In 2011, Dame Carol Black and David Frost CBE were commissioned to take a serious look at sickness absence in Britain, and today the Department for Work and Pensions has published its response to their recommendations.
IOSH states that it has long campaigned for workplaces to be used more to improve health and wellbeing, and support those with health conditions to return to, or remain in work.
Commenting on today’s announcement, IOSH Head of Policy and Public Affairs, Richard Jones, said:
“IOSH welcomes the new Government plans to help more workers to stay in work and employers to manage attendance better.
“We know that prolonged ‘worklessness’ can have a detrimental effect on mental and physical health – while on the other hand ‘good work’, that is safe, supportive and accommodates people’s needs, can be good for health and wellbeing.”
The new independent and advisory service aimed at getting people back to work and away from long-term sickness benefits will save employers up to £160m a year in statutory sick pay and increase economic output by up to £900m a year, according to the Minister for Welfare Reform, Lord Freud.
Commenting on the new initiative, Lord Freud said:
“Long-term sickness absence is a burden to business, to the taxpayer and to the thousands of people who get trapped on benefits when they could actually work.
“So for the first time, all employers, big or small, will have access to a service that offers the early support they need to keep people in work and fulfil their aspirations.
“It is further proof that this Government is confronting all the challenges facing Britain and making sure we compete and thrive in the global race.”
It has come up with numerous proposals for dealing with sickness absence, including a new, state-funded, Independent Assessment Service, to give employers, employees and GPs access to expert advice on vocational rehabilitation and return-to-work issues.
The new service will provide an assessment from an occupational health advisor once any employee has been off work sick for four weeks, and carry out case management in complex cases.
Amongst the other proposals, the Government is intending to revise guidance to doctors on how to complete fit notes, so as to provide a broader perspective on the employee’s fitness for any work, rather than just concentrating on the job they are employed to do.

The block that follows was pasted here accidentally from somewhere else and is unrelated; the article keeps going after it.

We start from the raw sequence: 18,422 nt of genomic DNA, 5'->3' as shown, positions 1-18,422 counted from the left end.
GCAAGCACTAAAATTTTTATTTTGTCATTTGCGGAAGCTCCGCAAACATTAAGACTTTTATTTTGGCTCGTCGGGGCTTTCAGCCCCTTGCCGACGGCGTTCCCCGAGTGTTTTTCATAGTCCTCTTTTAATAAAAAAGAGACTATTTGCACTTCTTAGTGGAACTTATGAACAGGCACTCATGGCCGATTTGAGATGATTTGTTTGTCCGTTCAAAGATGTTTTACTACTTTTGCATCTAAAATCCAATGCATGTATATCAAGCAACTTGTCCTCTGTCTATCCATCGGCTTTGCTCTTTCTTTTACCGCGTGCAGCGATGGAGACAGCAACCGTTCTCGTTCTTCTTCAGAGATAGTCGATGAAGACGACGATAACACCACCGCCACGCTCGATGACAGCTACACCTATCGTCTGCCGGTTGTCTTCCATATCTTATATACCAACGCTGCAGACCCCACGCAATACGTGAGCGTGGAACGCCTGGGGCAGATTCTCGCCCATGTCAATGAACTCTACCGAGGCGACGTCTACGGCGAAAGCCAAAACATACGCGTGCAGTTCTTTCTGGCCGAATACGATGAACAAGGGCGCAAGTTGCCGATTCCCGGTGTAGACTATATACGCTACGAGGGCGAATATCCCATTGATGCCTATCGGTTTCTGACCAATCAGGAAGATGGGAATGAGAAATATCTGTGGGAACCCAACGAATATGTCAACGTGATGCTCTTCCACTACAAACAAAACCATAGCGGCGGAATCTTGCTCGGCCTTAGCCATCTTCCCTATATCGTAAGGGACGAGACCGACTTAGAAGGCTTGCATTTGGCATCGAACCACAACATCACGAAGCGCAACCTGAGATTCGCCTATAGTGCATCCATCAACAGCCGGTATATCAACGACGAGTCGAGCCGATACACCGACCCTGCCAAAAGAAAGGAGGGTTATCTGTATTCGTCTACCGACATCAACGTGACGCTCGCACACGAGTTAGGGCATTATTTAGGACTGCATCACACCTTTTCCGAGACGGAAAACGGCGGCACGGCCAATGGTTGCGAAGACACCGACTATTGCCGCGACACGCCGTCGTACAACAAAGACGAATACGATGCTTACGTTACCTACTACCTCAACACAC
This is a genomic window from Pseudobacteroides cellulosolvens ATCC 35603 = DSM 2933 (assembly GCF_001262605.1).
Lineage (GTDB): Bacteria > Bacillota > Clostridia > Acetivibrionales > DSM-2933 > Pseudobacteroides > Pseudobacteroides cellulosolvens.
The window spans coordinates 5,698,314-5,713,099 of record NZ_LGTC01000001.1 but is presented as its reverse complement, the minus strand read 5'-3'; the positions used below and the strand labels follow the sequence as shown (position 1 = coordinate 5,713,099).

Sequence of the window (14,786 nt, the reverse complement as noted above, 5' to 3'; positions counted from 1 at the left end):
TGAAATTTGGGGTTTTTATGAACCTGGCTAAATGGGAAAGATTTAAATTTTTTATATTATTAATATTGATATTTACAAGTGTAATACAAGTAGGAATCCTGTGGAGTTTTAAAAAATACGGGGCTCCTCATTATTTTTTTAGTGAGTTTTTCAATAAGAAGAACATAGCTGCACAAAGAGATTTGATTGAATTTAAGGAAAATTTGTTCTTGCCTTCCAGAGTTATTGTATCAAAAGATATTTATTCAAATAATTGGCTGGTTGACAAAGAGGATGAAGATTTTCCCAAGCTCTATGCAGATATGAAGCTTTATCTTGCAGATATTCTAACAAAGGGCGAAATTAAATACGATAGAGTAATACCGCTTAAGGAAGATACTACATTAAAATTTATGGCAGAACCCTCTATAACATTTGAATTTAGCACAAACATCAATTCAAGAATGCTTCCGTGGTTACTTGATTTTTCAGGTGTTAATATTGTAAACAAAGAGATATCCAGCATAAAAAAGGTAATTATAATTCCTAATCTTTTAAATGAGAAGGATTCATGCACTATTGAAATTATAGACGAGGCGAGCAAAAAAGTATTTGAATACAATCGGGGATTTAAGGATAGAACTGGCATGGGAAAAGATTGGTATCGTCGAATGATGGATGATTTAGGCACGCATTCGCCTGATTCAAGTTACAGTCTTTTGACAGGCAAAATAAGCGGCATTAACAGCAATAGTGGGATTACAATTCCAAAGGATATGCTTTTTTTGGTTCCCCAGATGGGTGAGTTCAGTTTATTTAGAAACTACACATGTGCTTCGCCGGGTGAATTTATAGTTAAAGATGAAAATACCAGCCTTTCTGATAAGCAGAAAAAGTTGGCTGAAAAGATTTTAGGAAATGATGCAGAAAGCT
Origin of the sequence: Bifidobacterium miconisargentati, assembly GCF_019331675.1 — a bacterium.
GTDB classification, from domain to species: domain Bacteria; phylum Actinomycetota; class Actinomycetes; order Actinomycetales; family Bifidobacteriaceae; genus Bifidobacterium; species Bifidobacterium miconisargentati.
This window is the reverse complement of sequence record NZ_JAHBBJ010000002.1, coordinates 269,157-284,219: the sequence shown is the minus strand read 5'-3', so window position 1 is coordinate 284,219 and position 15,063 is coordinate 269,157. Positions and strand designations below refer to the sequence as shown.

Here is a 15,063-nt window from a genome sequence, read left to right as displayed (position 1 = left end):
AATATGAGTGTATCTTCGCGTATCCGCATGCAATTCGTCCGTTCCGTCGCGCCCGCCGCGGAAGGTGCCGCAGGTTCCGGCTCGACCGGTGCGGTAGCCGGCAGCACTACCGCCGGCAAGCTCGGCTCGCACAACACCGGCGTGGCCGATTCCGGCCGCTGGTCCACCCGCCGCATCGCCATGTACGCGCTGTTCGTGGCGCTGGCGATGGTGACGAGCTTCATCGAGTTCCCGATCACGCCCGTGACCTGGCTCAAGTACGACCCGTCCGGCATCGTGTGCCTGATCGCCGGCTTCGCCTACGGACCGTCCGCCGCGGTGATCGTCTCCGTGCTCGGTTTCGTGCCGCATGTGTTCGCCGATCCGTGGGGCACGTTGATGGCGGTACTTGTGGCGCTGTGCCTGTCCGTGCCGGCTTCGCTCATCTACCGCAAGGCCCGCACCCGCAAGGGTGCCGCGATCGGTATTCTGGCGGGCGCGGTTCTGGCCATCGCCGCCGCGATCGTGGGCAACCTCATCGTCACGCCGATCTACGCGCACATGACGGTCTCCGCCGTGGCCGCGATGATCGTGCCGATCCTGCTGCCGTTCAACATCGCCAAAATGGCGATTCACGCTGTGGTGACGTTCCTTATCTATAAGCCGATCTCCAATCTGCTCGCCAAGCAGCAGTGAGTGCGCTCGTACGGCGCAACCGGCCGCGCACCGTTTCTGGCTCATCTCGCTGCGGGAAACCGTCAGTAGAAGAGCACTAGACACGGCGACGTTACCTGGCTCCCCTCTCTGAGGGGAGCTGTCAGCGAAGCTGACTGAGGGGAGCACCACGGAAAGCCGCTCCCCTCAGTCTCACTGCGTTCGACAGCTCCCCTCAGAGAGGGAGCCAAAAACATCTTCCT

In wake of the announcement, Dame Carol Black, said:
“I very much welcome the Government’s decision to press ahead with the new independent assessment and advisory service which David and I recommended in our Review.
“A new independent assessment and advice service will address the sicknote culture and offer people the best possible support to get back to work quickly.
“What David and I found in our Review is that far too many people with potentially manageable conditions – like stress or back pain – are effectively being signed off work for life, sliding from a short spell of sickness absence to a life of long-term benefit dependency.
“The changes being made by the Government today will begin to change that. They will ensure that employers and employees get the best possible access to occupational health advice and support. And the new service will also provide much-needed support for GPs too, so they can spend more time helping their patients and less time having to police the benefit system.”
David Frost added:
“Employers consistently report that the current system does not provide their employees with enough support to enable a smooth and planned return to work.
“The proposed advisory and assessment service will give clear advice on which a business can make a judgement about when and on what circumstances their employee will return after a period of absence.
“Overall, the measures proposed will reduce costs to business and prevent people needlessly going onto sickness benefits.”
The independent occupational health assessment and advice service is expected to be up and running in 2014.